Bloodhound Photo

Bloodhound Dog Breed Info & Pictures

Sometimes called a nose with a dog attached, the Bloodhound boasts the most acute sense of smell of any other breed of dog! Everything about this hound is built to help enhance their ability to track a scent, including their loveable wrinkles.

The Bloodhound’s head gently narrows to the muzzle, and loose-hanging skin creates wrinkles around their deep-set, hazel eyes and around the mouth and throat. This means that when the dog lowers their head, the skin droops forward, helping to trap smells. Their large, floppy ears also help to waft smells to their nose as they flap around with each step the Bloodhound dog takes.

Bloodhounds have well-muscled bodies and are often taller than other breeds of tracking hounds. They have a short coat that can be a few different, classic hound colors, like red, black and tan, or liver and tan.

Bloodhound Fast Facts

8 - 10 years
Belgium, England, France
Middle Ages
90 - 110 lb
80 - 100 lb
25 - 27"
23 - 25"
Blood Hound.
Chien St. Hubert, St. Hubert's Hound


The Bloodhound is gentle, affectionate, and dignified....

They fit in well with families that have have children, but it's important not to leave small children in charge of this dog, as a Bloodhound may accidentally overpower them to pursue a scent. Otherwise, these dogs are so placid, they will even put up with children tugging at them and climbing all over them! This makes supervised play sessions a good idea to ensure both the dog and the children are having fun and staying safe.

Very energetic as puppies, they tend to mellow out as adults. However, Bloodhound puppies need firm, consistent training to help combat stubborn tendencies. Although they may come off as lazy, when it comes to tracking or scenting, Bloodhounds will jump at the task with great enthusiasm!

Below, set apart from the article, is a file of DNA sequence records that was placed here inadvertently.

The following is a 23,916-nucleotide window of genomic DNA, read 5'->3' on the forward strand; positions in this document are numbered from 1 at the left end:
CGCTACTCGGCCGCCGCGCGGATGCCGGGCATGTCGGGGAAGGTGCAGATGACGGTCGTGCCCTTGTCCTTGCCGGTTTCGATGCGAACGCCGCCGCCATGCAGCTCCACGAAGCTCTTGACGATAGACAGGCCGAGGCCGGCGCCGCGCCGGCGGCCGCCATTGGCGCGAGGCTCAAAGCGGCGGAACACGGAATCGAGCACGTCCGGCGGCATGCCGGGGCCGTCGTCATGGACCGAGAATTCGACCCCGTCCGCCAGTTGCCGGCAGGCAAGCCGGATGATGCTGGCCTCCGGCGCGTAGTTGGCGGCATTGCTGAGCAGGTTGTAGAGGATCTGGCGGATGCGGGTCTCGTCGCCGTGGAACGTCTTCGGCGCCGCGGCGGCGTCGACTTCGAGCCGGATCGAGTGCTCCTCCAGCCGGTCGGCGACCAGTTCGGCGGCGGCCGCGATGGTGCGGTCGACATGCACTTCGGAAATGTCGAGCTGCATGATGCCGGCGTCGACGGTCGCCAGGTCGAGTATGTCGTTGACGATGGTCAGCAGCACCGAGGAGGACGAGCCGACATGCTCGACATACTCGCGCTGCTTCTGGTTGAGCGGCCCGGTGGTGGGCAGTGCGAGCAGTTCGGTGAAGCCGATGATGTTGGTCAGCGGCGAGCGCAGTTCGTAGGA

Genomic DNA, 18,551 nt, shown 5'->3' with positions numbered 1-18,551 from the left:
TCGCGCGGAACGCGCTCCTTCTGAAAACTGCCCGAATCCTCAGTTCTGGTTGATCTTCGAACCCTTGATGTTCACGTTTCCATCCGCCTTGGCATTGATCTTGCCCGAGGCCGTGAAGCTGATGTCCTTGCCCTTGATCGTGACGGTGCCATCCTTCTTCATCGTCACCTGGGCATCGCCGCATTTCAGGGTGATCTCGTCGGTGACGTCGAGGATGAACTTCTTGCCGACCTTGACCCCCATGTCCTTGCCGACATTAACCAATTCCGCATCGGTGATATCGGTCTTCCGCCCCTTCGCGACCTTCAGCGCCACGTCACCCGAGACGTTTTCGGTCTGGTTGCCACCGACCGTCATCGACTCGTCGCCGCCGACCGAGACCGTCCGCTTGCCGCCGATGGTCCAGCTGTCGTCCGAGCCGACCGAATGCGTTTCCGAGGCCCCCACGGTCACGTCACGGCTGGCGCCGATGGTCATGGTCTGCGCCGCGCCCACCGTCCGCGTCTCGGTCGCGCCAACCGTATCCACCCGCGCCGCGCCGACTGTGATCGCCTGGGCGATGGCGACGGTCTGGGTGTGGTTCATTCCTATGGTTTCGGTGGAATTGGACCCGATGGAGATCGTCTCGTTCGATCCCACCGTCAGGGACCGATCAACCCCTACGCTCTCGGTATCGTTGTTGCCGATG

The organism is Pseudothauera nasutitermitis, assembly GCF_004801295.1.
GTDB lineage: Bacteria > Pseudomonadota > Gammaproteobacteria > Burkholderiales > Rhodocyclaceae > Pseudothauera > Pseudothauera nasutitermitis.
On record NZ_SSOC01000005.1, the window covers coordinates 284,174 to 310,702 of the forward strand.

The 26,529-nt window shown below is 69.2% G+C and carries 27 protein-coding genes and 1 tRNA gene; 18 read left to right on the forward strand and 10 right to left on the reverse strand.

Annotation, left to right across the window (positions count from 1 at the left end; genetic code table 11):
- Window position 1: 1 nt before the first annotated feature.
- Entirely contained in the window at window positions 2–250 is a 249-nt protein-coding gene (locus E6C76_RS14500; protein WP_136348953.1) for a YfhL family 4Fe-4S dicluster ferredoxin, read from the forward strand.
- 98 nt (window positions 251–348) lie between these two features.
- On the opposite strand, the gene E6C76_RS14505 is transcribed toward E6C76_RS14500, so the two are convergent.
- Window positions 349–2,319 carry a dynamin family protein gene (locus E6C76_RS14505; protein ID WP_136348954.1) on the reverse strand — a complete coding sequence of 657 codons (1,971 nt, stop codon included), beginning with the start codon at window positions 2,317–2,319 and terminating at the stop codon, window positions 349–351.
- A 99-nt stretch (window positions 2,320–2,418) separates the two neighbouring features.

Caring For a Bloodhound

Bloodhounds require a moderate amount of activity to keep them healthy and happy....

Just don't forget a leash! These dogs may bound off unexpectedly if they catch a scent they deem interesting enough to chase.

Keeping a Bloodhound looking nice is easy enough, as they only require periodic grooming with just a little more attention needed in the winter. For a shiny coat, you can simply rub them down with a rubber glove or soft chamois cloth. Keeping a Bloodhound smelling nice is a little trickier. They have sometimes been known to have a distinct odor, but regular bathing with a gentle shampoo can help beat the stink. Extra attention also needs to be paid to their floppy ears to ensure they don't get any infections.

Health concerns owners should watch out for include hip and elbow dysplasia, skin-fold dermatitis, ectropion, entropion, gastric torsion, and occasionally hypothyroidism.

Bloodhound History

Breed History


The Bloodhound has a long and noble history. Originating from Western Europe some time around the 14th century, the name Bloodhound was used to denote a hound of pure blood, alluding to stringent breeding practices. Bloodhounds have been used to track down both animal and human quarry. Although they are large enough to take down prey by themselves, Bloodhounds are much more likely to alert their owner of any located prey rather than take it on themselves.

History is dotted with Bloodhound stories, including 14th century Scottish and English records that indicate the rebel William Wallace was tracked by Sleuth Hounds, which are believed to be the same as Bloodhounds. Seventeenth century scientist Robert Boyle wrote noteworthy reports on the breeds tracking abilities. In the 19th century, Bloodhounds were shipped to France to help bring back the St. Hubert dog breed. For this reason, they are known as the Chien Saint Hubert with the Federation Cynologique Internationale.

The Bloodhound came to the United States at the end of the 19th century and was recognized by the American Kennel Club in 1885 along with their smaller cousin, the Basset Hound. Since then, these dogs have enjoyed an enduring popularity with the American people.